Michael clearly isn't crazy about it either, especially once he gets to know some of the people on the boat. One guy we don't see him befriend is Daniel, who I'm convinced is a good guy. It was nice to hear Ben say the same thing - not about Daniel specifically, but about certain members of the crew. Not that Ben's motives are necessarily trustworthy, but it at least seemed that he genuinely wanted to avoid killing innocent people. Maybe feeling a little guilty about the Purge? Michael's got a lot to repent of, but Ben... If he ever went to Confession, he'd be in there all week. The fact that Ben stopped Michael from setting off that bomb could mean both that Ben isn't wholly evil and that not all the boat people are up to no good. I like both ideas very much. And Ben does seem more sympathetic in this episode than most, once again desperately warning Alex to get away for her own safety. That doesn't seem to have worked out so well. I'm really bummed about Karl; I really dug the mentorship vibe between Sawyer and him, and of course you hate to see young love snuffed out like that. I'm not convinced Danielle is dead, though, at least not yet. I think we still need to get her story in greater detail. Maybe, like Eko, she'll stick around long enough for a flashback. I have a strong suspicion, though, that she won't make it to the end of the season.

There are some interesting parent-child parallels going on in this episode. Alex and Ben have a very strained relationship, as do Michael and Walt, and it's largely because of the nefarious things the parents have done. There was something bone-chilling about the part of Michael's conversation with Ben in which Ben told him that he never asked him to kill those women, that their blood was entirely on his hands. The thing is, it's kinda true. Michael took a bad situation and made it worse with an awful solution to his problem. It seemed to him like the only course of action. Was it? I can certainly understand why Walt would be scarred by the idea that his father is a killer, and that he did it for him. I'd think Walt would feel guilty about it and lash out against Michael as a consequence. But when Michael became Kevin, not much time had passed after they arrived in New York. I would think that Walt would be ready to reconcile before too long.

We didn't see much of John's gang in this episode, but the little bit we got was intriguing. Shame on Sawyer, though; kill Tom for stealing Michael's kid, and then kill Michael for killing AnaLucia and Libby. Will the chain of revenge never end? Sayid, too, seems to want revenge against Michael, or at least wants him in a position where he can't work for Ben. Maybe this has something to do with why Sayid winds up doing Ben's dirty work; he replaces Michael, after realizing he should have just left Michael alone. Desmond doesn't have much to do in this episode. He's really out of the loop on the whole Michael saga, so he doesn't have the emotional engagement Sayid does. He's got a grand total of three lines in the episode, all of them pretty pointless. Better luck next time, Des!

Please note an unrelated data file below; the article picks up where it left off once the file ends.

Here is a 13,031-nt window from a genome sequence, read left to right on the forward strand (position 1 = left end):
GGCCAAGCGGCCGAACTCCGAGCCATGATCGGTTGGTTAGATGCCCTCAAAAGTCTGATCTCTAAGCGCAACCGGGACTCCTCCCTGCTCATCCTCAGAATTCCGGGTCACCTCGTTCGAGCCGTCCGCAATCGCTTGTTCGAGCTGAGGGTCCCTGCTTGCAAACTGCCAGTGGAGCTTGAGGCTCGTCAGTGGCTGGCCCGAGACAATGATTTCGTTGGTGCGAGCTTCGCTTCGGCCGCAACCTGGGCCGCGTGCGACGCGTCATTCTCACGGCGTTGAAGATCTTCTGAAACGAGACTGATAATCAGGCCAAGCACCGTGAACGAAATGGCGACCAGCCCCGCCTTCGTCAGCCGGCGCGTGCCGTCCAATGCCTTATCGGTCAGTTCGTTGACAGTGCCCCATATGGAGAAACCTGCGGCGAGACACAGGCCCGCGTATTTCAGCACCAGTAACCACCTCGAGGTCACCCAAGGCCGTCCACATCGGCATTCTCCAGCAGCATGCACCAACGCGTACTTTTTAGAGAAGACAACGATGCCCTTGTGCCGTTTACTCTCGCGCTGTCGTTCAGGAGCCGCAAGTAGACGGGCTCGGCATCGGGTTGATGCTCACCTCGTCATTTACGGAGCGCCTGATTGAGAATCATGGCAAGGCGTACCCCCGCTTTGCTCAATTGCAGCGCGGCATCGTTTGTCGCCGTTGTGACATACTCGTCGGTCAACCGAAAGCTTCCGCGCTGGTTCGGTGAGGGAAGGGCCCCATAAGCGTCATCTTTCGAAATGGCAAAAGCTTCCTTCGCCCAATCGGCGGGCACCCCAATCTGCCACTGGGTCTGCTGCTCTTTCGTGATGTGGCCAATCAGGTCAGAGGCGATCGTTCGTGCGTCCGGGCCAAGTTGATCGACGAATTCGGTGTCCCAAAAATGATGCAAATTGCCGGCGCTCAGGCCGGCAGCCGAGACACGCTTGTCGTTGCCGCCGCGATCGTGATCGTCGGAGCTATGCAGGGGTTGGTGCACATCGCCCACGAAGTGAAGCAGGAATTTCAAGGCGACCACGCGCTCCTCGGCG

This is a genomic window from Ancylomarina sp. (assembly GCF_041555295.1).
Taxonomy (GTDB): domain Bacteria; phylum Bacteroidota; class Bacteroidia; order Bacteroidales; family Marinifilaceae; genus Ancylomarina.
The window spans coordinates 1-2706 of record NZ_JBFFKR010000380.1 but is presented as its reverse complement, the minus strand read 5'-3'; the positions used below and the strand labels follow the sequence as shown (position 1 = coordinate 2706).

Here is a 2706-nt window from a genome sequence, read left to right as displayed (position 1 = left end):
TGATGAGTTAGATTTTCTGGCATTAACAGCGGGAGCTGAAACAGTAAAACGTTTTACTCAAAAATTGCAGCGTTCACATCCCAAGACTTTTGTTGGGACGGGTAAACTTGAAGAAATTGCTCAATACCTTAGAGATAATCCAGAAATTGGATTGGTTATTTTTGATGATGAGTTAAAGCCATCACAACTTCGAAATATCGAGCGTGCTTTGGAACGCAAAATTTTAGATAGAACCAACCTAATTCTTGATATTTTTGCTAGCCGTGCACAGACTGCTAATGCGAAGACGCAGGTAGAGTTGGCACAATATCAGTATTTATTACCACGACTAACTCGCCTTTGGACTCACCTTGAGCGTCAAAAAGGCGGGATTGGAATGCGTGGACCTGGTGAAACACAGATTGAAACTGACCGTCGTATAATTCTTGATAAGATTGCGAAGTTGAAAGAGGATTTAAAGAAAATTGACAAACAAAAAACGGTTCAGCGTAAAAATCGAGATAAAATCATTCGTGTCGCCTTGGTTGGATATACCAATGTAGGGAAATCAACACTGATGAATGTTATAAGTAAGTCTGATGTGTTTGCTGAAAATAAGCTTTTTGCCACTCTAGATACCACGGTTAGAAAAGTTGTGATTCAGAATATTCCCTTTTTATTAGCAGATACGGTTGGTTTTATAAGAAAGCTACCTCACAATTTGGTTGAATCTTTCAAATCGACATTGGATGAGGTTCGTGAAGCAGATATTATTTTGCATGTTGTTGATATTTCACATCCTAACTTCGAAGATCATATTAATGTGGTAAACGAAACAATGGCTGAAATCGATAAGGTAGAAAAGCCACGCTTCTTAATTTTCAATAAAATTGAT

So Captain Gault implies that Ben staged the plane crash, while Tom says it was Widmore. Who do we believe? Is Tom more trustworthy, or is the captain? That may not matter, because both of them could be misled or mistaken. So who is more trustworthy, Ben or Widmore? That's a tough call, but I'm going with Ben. I think he ultimately is one of the good guys, despite all his diabolical deeds. I understand he has a flashback coming up. Will we get to see what happened to Annie? I really want her to be alive somewhere, but I'm getting the feeling that she probably is dead, which is very upsetting. Maybe she died during pregnancy and he kidnapped Alex as a replacement baby. I think Annie is incredibly important to our understanding of Ben, so it's bound to come up sooner or later.

I saw a longer than usual preview for tonight's episode yesterday, and Alex shrieked "Daddy!!!" which really struck me, since in that moment of supreme terror, despite all that has happened between her and Ben, she is still his little girl, crying out for his protection. At this point, the fact that she was abducted as an infant is almost moot. Ben is the man she knew as her father, and he's probably all she has left. We know Ben survives, so he can't lay down his life for the sake of his daughter, but I hope he tries. I hope he does something. Alex's life has taken a major turn for the worse, but I don't want it to end entirely. Oh, the nail-biting anticipation. What will tonight bring? Who are those snipers in the jungle? What have Richard and the rest of the Others been up to? Will Daniel allay Jack's concerns? Will we be spared more carnage for a while? I can't wait to find out!